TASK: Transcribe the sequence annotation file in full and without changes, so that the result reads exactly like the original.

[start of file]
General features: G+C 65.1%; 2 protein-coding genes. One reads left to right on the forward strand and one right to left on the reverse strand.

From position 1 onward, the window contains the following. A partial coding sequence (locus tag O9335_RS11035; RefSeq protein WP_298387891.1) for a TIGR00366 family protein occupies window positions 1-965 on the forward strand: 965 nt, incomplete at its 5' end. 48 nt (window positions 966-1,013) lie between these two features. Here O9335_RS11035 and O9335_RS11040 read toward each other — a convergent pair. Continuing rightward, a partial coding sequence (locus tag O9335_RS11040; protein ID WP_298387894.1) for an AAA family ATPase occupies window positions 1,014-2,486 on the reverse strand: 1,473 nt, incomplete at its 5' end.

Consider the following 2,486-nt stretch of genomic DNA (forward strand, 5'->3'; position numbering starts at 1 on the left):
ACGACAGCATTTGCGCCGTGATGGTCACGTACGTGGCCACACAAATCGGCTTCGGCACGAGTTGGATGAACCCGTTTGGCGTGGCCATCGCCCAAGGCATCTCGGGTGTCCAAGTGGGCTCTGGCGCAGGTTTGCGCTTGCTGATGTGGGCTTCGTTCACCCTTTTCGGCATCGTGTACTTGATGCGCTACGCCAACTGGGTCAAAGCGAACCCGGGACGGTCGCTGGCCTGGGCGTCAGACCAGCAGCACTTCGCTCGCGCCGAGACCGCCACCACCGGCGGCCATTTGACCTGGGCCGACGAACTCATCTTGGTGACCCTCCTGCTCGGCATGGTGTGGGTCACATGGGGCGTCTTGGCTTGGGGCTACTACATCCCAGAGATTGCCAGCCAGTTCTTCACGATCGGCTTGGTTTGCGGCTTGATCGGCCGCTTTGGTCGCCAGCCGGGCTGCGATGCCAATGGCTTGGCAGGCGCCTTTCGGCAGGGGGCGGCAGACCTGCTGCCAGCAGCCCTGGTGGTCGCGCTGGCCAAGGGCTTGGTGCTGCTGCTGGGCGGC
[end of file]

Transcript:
General features: G+C 65.1%; 2 protein-coding genes. One reads left to right on the forward strand and one right to left on the reverse strand.

From position 1 onward, the window contains the following. A partial coding sequence (locus tag O9335_RS11035; RefSeq protein WP_298387891.1) for a TIGR00366 family protein occupies window positions 1-965 on the forward strand: 965 nt, incomplete at its 5' end. 48 nt (window positions 966-1,013) lie between these two features. Here O9335_RS11035 and O9335_RS11040 read toward each other — a convergent pair. Continuing rightward, a partial coding sequence (locus tag O9335_RS11040; protein ID WP_298387894.1) for an AAA family ATPase occupies window positions 1,014-2,486 on the reverse strand: 1,473 nt, incomplete at its 5' end.

Consider the following 2,486-nt stretch of genomic DNA (forward strand, 5'->3'; position numbering starts at 1 on the left):
ACGACAGCATTTGCGCCGTGATGGTCACGTACGTGGCCACACAAATCGGCTTCGGCACGAGTTGGATGAACCCGTTTGGCGTGGCCATCGCCCAAGGCATCTCGGGTGTCCAAGTGGGCTCTGGCGCAGGTTTGCGCTTGCTGATGTGGGCTTCGTTCACCCTTTTCGGCATCGTGTACTTGATGCGCTACGCCAACTGGGTCAAAGCGAACCCGGGACGGTCGCTGGCCTGGGCGTCAGACCAGCAGCACTTCGCTCGCGCCGAGACCGCCACCACCGGCGGCCATTTGACCTGGGCCGACGAACTCATCTTGGTGACCCTCCTGCTCGGCATGGTGTGGGTCACATGGGGCGTCTTGGCTTGGGGCTACTACATCCCAGAGATTGCCAGCCAGTTCTTCACGATCGGCTTGGTTTGCGGCTTGATCGGCCGCTTTGGTCGCCAGCCGGGCTGCGATGCCAATGGCTTGGCAGGCGCCTTTCGGCAGGGGGCGGCAGACCTGCTGCCAGCAGCCCTGGTGGTCGCGCTGGCCAAGGGCTTGGTGCTGCTGCTGGGCGGC